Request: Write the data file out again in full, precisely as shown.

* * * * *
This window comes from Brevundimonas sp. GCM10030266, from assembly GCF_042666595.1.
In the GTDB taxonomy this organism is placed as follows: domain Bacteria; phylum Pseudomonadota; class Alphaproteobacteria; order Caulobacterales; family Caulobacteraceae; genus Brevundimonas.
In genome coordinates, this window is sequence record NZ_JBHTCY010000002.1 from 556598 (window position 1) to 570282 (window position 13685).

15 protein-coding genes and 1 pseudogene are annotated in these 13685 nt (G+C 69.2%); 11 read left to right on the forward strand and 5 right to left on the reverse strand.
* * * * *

This window comes from Brevundimonas sp. GCM10030266, from assembly GCF_042666595.1.
In the GTDB taxonomy this organism is placed as follows: domain Bacteria; phylum Pseudomonadota; class Alphaproteobacteria; order Caulobacterales; family Caulobacteraceae; genus Brevundimonas.
In genome coordinates, this window is sequence record NZ_JBHTCY010000002.1 from 556598 (window position 1) to 570282 (window position 13685).

15 protein-coding genes and 1 pseudogene are annotated in these 13685 nt (G+C 69.2%); 11 read left to right on the forward strand and 5 right to left on the reverse strand.